Here's an attempt at a proof that `mapM return [1..]`

doesn't terminate. Let's assume for the moment that we're in the `Identity`

monad (the argument will apply to any other monad just as well):

```
mapM return [1..] -- initial expression
sequence (map return [1 ..]) -- unfold mapM
let k m m' = m >>= \x ->
m' >>= \xs ->
return (x : xs)
in foldr k (return []) (map return [1..]) -- unfold sequence
```

So far so good...

```
-- unfold foldr
let k m m' = m >>= \x ->
m' >>= \xs ->
return (x : xs)
go [] = return []
go (y:ys) = k y (go ys)
in go (map return [1..])
-- unfold map so we have enough of a list to pattern-match go:
go (return 1 : map return [2..])
-- unfold go:
k (return 1) (go (map return [2..])
-- unfold k:
(return 1) >>= \x -> go (map return [2..]) >>= \xs -> return (x:xs)
```

Recall that `return a = Identity a`

in the Identity monad, and `(Identity a) >>= f = f a`

in the Identity monad. Continuing:

```
-- unfold >>= :
(\x -> go (map return [2..]) >>= \xs -> return (x:xs)) 1
-- apply 1 to \x -> ... :
go (map return [2..]) >>= \xs -> return (1:xs)
-- unfold >>= :
(\xs -> return (1:xs)) (go (map return [2..]))
```

Note that at this point we'd love to apply to `\xs`

, but we can't yet! We have to instead continue unfolding until we have a value to apply:

```
-- unfold map for go:
(\xs -> return (1:xs)) (go (return 2 : map return [3..]))
-- unfold go:
(\xs -> return (1:xs)) (k (return 2) (go (map return [3..])))
-- unfold k:
(\xs -> return (1:xs)) ((return 2) >>= \x2 ->
(go (map return [3..])) >>= \xs2 ->
return (x2:xs2))
-- unfold >>= :
(\xs -> return (1:xs)) ((\x2 -> (go (map return [3...])) >>= \xs2 ->
return (x2:xs2)) 2)
```

At this point, we still can't apply to `\xs`

, but we can apply to `\x2`

. Continuing:

```
-- apply 2 to \x2 :
(\xs -> return (1:xs)) ((go (map return [3...])) >>= \xs2 ->
return (2:xs2))
-- unfold >>= :
(\xs -> return (1:xs)) (\xs2 -> return (2:xs2)) (go (map return [3..]))
```

Now we've gotten to a point where neither `\xs`

*nor* `\xs2`

can be reduced yet! Our only choice is:

```
-- unfold map for go, and so on...
(\xs -> return (1:xs))
(\xs2 -> return (2:xs2))
(go ((return 3) : (map return [4..])))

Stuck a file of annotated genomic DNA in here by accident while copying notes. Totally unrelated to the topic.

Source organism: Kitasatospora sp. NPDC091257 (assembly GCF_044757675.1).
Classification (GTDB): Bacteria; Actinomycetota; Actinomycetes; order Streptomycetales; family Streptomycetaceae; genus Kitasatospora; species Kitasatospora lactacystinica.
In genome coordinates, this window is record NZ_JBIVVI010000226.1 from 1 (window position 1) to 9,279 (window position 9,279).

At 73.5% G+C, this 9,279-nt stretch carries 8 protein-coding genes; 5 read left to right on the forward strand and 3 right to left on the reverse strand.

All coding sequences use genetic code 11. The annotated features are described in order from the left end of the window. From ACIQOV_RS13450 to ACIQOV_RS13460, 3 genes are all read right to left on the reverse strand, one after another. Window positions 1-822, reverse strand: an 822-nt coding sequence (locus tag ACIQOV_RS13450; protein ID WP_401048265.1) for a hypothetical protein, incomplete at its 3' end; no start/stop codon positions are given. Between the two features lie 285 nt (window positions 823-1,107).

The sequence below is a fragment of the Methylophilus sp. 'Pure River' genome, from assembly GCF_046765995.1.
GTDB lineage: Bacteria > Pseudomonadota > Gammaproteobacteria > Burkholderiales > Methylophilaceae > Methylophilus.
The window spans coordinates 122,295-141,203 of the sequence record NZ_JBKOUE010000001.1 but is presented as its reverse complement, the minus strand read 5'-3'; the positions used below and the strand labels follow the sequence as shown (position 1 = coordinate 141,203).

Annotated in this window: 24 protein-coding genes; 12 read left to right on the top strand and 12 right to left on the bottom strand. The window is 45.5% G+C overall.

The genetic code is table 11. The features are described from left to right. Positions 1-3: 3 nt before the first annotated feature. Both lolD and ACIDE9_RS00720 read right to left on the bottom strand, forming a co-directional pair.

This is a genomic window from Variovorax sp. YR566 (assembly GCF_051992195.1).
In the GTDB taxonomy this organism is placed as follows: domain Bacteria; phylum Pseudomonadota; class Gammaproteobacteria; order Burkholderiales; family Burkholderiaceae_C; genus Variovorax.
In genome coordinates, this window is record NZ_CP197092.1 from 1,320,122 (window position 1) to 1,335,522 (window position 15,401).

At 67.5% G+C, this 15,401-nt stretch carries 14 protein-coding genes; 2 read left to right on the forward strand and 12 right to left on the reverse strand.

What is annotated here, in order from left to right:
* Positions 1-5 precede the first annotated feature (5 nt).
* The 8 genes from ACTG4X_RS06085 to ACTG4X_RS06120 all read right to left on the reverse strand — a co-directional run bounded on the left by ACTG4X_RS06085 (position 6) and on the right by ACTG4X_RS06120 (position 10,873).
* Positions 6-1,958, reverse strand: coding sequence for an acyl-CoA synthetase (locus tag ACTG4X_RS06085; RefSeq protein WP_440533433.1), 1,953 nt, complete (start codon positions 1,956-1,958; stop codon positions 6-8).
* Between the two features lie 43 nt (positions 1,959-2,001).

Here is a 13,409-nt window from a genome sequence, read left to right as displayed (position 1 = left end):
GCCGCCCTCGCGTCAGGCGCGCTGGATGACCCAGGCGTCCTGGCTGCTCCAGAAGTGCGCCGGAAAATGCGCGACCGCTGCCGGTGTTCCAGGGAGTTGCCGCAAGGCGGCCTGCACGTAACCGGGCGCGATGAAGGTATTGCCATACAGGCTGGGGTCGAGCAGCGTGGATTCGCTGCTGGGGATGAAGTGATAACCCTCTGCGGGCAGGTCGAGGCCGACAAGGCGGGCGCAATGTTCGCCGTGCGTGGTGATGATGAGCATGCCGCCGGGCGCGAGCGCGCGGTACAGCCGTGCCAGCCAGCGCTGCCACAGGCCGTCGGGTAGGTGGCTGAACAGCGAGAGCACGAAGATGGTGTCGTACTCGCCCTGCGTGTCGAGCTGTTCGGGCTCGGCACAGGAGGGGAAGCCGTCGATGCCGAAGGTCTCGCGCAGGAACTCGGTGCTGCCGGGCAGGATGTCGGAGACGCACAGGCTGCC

```

So you can see that, because of `foldr`

, we're building up a series of functions to apply, starting from the end of the list and working our way back up. Because at each step the input list is infinite, this unfolding will never terminate and we will never get an answer.

This makes sense if you look at this example (borrowed from another StackOverflow thread, I can't find which one at the moment). In the following list of monads:

```
mebs = [Just 3, Just 4, Nothing]
```

we would expect `sequence`

to catch the `Nothing`

and return a failure for the whole thing:

```
sequence mebs = Nothing
```

However, for this list:

```
mebs2 = [Just 3, Just 4]
```

we would expect sequence to give us:

```
sequence mebs = Just [3, 4]
```

In other words, `sequence`

*has* to see the whole list of monadic computations, string them together, and run them all in order to come up with the right answer. There's no way `sequence`

can give an answer without seeing the whole list.

*Note:* The previous version of this answer asserted that `foldr`

computes starting from the back of the list, and wouldn't work at all on infinite lists, but that's incorrect! If the operator you pass to `foldr`

is lazy on its second argument and produces output with a lazy data constructor like a list, `foldr`

will happily work with an infinite list. See `foldr (\x xs -> (replicate x x) ++ xs) [] [1...]`

for an example. But that's not the case with our operator `k`

.